Can black carpet beetles jump?
If you have an issue with small, black, jumping bugs in your home, you may wonder if these are carpet beetles. However, these are more likely to be springtails (small, dark-colored, leaping insects) as carpet beetles can’t jump. Springtails are a nuisance, but they won’t damage your clothes, furniture, carpets, or property.
Carpet beetle control
Carpet beetles can cause widespread damage to carpets and other items if they are left to breed. If you have a carpet beetle infestation, you will need to act immediately to preserve your possessions. Even if you’ve never seen a carpet beetle in your home, they are widespread through the United States, Canada, and Mexico, so it’s a good idea to take preventative measures against them.
How to get rid of carpet beetles
- Vacuum up larvae and beetles: Once you’ve identified the location of your carpet beetle infestation, get to work removing the insects and their larvae. The easiest way to do this is with a vacuum cleaner, which should be used on all infested carpets and furniture at least once a day for a week.
- Throw away infested items: Items that are infested by carpet beetles are often badly damaged by the larvae. Throw these away (in the outdoor trash) to remove the feasting bugs from your home.
- Break out the boric acid: Sometimes, carpet beetles hide away in hard-to-reach places (like attics and wall voids). If this is the case, you can tackle them by sprinkling an even layer of boric acid over the infested area. Alternatively, you can whip up a boric acid spray by mixing one tablespoon of the powder with 2 cups of hot water.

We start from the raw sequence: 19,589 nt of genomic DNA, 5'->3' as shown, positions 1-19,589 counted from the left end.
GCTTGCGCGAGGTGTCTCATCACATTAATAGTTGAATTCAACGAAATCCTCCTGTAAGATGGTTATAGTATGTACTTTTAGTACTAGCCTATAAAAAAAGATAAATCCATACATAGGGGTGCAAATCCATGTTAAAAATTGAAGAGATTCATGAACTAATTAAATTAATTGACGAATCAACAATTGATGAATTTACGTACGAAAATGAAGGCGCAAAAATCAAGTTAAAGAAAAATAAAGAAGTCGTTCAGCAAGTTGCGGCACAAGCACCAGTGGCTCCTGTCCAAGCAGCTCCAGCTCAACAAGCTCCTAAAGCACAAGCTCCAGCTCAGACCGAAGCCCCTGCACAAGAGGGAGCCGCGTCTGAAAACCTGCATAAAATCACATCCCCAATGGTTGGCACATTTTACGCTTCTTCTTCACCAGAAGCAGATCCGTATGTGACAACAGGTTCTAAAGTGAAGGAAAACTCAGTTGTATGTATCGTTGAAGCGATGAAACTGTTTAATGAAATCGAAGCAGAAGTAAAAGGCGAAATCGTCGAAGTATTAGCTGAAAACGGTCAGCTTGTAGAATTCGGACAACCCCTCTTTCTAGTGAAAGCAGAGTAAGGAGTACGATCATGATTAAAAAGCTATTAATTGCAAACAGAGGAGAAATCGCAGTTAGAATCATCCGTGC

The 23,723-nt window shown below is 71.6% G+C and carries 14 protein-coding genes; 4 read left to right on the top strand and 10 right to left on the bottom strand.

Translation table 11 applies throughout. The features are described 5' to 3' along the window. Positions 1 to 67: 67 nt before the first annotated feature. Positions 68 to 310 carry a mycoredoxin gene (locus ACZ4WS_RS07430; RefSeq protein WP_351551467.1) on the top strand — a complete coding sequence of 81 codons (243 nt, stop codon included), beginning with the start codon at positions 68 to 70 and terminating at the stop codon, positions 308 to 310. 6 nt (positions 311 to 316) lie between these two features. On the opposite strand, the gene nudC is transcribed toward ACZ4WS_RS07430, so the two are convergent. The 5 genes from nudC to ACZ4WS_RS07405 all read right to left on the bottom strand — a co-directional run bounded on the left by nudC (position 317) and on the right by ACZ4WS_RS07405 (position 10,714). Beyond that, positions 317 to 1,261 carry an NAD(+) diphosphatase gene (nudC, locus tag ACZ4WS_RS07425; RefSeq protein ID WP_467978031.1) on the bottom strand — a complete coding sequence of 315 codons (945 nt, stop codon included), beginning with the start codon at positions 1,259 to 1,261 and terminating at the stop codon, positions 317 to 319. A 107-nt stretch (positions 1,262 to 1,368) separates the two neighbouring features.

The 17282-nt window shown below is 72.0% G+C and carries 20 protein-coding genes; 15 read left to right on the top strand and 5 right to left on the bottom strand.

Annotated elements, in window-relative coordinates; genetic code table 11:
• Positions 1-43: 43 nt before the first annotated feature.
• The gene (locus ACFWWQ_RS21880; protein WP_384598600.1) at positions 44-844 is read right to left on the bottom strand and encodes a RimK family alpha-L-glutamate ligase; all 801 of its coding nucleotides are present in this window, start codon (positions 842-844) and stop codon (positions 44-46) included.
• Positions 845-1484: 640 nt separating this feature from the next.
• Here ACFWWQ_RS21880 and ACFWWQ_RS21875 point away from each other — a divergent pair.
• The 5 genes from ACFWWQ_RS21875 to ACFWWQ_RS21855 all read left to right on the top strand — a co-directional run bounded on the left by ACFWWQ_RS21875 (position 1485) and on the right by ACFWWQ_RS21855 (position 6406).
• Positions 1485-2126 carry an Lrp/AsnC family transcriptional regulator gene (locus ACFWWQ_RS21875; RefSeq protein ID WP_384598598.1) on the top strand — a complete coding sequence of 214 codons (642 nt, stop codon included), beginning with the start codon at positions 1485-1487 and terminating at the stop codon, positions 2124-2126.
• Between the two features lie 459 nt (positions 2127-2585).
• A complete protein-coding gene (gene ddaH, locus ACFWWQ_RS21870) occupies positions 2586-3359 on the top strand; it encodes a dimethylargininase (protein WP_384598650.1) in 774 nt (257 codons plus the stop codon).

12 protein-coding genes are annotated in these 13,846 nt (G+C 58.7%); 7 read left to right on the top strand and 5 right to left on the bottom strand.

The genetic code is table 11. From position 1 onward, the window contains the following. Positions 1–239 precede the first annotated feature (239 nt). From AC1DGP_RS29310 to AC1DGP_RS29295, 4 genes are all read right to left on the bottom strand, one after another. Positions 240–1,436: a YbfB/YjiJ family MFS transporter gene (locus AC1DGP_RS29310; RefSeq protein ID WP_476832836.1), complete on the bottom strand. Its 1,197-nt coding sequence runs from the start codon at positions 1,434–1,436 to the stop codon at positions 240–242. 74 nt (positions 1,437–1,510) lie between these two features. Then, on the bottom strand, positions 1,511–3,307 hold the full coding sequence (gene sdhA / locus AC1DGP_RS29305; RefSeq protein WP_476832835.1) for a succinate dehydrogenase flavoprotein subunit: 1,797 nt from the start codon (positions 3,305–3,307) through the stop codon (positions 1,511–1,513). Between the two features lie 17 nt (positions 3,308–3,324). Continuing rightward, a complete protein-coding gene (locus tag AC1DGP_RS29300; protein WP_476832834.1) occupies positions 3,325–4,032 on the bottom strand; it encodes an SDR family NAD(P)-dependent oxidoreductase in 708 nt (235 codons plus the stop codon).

- Use hormone-laced sticky traps: Hormone-based glue traps can be used to attract and trap carpet beetles. These should be placed near the site of infestation and checked once or twice a week.
- Sticky traps can also be used as a preventative measure against carpet beetles – simply set then up near open windows to trap any incoming bugs.
How to prevent carpet beetles
- Keep things clean: Staying on top of the vacuuming can help to prevent a carpet beetle infestation from taking hold. Pay close attention to areas that may be prone to infestation, and vacuum at least once every two weeks.
- Identify and remove outdoor harborage sites: Carpet beetles typically live outdoors and may hide away in old bird, bee, or rodent nests. Inspect the outside of your house for possible nesting sites, and have a tidy-up if necessary.
- Store fabrics securely: Unused fabrics should be securely stored in plastic containers to protect them from damage by carpet beetles and other pests.
Carpet beetles are tiny, flying insects that are known to infest carpets. They are found all over the United States, and their larvae can do significant damage to carpets, fabrics, furs, wool, silks, and leather.
Taking preventative steps (such as vacuuming regularly, setting up sticky traps, and removing possible nesting sites) is the best way to protect your possessions from carpet beetle damage.